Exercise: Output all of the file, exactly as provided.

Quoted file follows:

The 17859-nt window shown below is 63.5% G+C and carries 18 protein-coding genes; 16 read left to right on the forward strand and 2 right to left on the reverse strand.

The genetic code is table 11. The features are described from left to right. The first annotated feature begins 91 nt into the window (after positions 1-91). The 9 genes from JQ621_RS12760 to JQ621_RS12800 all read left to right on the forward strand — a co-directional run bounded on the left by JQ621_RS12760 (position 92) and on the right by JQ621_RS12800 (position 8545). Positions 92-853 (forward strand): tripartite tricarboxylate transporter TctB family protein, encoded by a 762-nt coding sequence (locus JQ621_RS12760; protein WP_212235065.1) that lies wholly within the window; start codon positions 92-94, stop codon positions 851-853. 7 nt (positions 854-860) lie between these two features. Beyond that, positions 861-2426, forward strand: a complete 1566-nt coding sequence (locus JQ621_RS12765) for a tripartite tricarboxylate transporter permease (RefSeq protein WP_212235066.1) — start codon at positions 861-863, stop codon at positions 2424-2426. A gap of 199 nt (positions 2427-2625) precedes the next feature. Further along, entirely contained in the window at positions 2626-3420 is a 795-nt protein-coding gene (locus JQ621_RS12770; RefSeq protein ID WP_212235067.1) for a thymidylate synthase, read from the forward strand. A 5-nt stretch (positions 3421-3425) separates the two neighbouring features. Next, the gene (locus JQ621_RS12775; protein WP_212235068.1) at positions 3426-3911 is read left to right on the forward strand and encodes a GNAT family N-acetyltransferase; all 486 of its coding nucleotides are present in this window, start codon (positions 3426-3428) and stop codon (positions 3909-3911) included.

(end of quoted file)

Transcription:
The 17859-nt window shown below is 63.5% G+C and carries 18 protein-coding genes; 16 read left to right on the forward strand and 2 right to left on the reverse strand.

The genetic code is table 11. The features are described from left to right. The first annotated feature begins 91 nt into the window (after positions 1-91). The 9 genes from JQ621_RS12760 to JQ621_RS12800 all read left to right on the forward strand — a co-directional run bounded on the left by JQ621_RS12760 (position 92) and on the right by JQ621_RS12800 (position 8545). Positions 92-853 (forward strand): tripartite tricarboxylate transporter TctB family protein, encoded by a 762-nt coding sequence (locus JQ621_RS12760; protein WP_212235065.1) that lies wholly within the window; start codon positions 92-94, stop codon positions 851-853. 7 nt (positions 854-860) lie between these two features. Beyond that, positions 861-2426, forward strand: a complete 1566-nt coding sequence (locus JQ621_RS12765) for a tripartite tricarboxylate transporter permease (RefSeq protein WP_212235066.1) — start codon at positions 861-863, stop codon at positions 2424-2426. A gap of 199 nt (positions 2427-2625) precedes the next feature. Further along, entirely contained in the window at positions 2626-3420 is a 795-nt protein-coding gene (locus JQ621_RS12770; RefSeq protein ID WP_212235067.1) for a thymidylate synthase, read from the forward strand. A 5-nt stretch (positions 3421-3425) separates the two neighbouring features. Next, the gene (locus JQ621_RS12775; protein WP_212235068.1) at positions 3426-3911 is read left to right on the forward strand and encodes a GNAT family N-acetyltransferase; all 486 of its coding nucleotides are present in this window, start codon (positions 3426-3428) and stop codon (positions 3909-3911) included.